A decrease in first-day enrollment numbers — 4,863 students last year compared to 4,781 students walking Ridgefield’s hallways on Aug. 31 this year — did not stop public school district from hiring three additional teachers.
The hires — one elementary school teacher at Barlow Mountain, another at Veterans Park, and a special education teacher at Scotts Ridge Middle School — were approved at the Board of Education’s first meeting for the 2018-19 school year in August.
The board justified the post-budget hires by explaining that 2018-19 first-day enrollment was higher than previously projected.
The lower enrollments and additional hires did mean one upside for some board members — smaller class sizes.
“We have some really enviable class sizes here,” said board Secretary Margaret Stamatis.
The board explained projections are prepared by a consulting firm every year to give the schools an idea of how many kids will enroll, and where.
Despite elementary enrollment being down 54 students from 1,978 in the 2017-18 school year to 1,924 on this first day of this year, there were more kids attending Barlow Mountain and Veterans Park than projected.
Barlow Mountain saw the most dramatic increase over enrollment projections.
In the kindergarten alone, where an additional teacher was hired to keep class sizes small, some 63 students joined what will be the class of 2031. It was 18 students more than the schools predicted.
All told, 324 students enrolled in the school — 38 more than the schools anticipated.
Veterans Park also saw more students; 278 students are enrolled this year, seven more than anticipated. Most of the extra enrollments were in the first grade, where six more students joined the grade than the district projected.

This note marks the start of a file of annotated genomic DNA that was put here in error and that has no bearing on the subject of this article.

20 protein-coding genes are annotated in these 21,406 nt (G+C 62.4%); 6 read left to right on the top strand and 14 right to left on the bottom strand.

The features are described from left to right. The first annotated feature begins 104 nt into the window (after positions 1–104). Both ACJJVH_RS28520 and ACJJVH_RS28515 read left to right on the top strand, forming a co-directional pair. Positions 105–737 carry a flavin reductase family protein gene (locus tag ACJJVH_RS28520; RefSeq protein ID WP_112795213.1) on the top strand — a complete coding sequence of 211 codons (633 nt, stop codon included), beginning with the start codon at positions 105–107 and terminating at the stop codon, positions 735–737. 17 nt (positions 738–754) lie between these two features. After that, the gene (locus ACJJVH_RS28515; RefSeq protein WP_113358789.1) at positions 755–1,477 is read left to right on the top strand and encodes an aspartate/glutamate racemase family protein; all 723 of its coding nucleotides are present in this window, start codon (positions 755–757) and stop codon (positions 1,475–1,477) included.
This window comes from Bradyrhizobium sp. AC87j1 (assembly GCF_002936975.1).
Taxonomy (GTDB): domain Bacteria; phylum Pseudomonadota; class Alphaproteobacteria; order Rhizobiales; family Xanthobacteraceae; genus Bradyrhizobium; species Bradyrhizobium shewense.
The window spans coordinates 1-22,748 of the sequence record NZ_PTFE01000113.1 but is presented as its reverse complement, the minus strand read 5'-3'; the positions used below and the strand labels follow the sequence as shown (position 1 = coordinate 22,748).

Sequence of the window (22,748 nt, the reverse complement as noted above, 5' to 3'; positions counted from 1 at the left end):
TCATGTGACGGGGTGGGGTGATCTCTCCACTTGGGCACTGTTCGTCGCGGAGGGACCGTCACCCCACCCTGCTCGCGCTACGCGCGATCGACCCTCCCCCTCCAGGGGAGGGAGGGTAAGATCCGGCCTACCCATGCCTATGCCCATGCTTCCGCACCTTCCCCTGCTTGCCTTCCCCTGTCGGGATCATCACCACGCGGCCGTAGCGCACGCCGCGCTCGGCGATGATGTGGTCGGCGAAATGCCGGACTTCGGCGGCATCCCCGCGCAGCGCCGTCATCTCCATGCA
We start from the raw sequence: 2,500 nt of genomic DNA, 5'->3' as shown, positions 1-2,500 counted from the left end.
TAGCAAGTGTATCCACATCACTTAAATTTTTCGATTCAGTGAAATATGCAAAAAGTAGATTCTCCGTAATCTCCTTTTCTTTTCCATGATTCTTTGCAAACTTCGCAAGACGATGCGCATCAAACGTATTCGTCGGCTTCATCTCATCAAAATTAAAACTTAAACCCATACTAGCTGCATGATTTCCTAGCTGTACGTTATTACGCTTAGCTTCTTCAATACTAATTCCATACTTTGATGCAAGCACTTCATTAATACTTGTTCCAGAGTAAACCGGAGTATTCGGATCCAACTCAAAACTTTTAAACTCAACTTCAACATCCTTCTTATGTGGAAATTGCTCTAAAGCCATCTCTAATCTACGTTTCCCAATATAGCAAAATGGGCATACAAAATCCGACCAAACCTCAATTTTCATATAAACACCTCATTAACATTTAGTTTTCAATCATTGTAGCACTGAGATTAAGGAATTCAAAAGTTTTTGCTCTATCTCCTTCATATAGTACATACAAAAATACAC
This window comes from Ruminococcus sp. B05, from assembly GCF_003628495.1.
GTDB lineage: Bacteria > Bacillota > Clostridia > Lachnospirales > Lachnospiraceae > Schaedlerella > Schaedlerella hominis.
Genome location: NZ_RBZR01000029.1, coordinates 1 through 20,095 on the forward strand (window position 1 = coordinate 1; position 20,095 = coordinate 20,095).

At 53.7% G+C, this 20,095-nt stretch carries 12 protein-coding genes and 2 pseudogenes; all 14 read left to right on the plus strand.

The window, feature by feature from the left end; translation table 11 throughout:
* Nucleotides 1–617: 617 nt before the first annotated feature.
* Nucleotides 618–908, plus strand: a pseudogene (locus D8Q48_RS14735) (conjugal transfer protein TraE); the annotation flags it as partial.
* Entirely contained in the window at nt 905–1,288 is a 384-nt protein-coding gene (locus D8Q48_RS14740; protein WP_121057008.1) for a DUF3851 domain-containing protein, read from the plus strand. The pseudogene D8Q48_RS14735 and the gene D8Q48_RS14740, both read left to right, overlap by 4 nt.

A kindergarten teacher was hired by the district to break classes into smaller sizes at Barlow Mountain, and an additional second grade teacher was hired at Veterans Park after the school had shifted a teacher down a grade to break a first grade class into two smaller classes.
Overall enrollment in the town’s nine public schools fell again this year, with a total of 4,781 students from grades kindergarten-through-12 joining the district — 82 fewer students than were enrolled last year.
The figure does not include students enrolled in the districts pre-k program, adult education programs for 18-21 year-olds, or students with special education needs that require them to be educated outside of the district.
This year, 30 students enrolled in the district’s pre-k program, a dip of 20 students below how many the district thought would enroll.
The number of students educated off-site also increased slightly, with 34 students taught outside of the district’s schools, three more students than last year.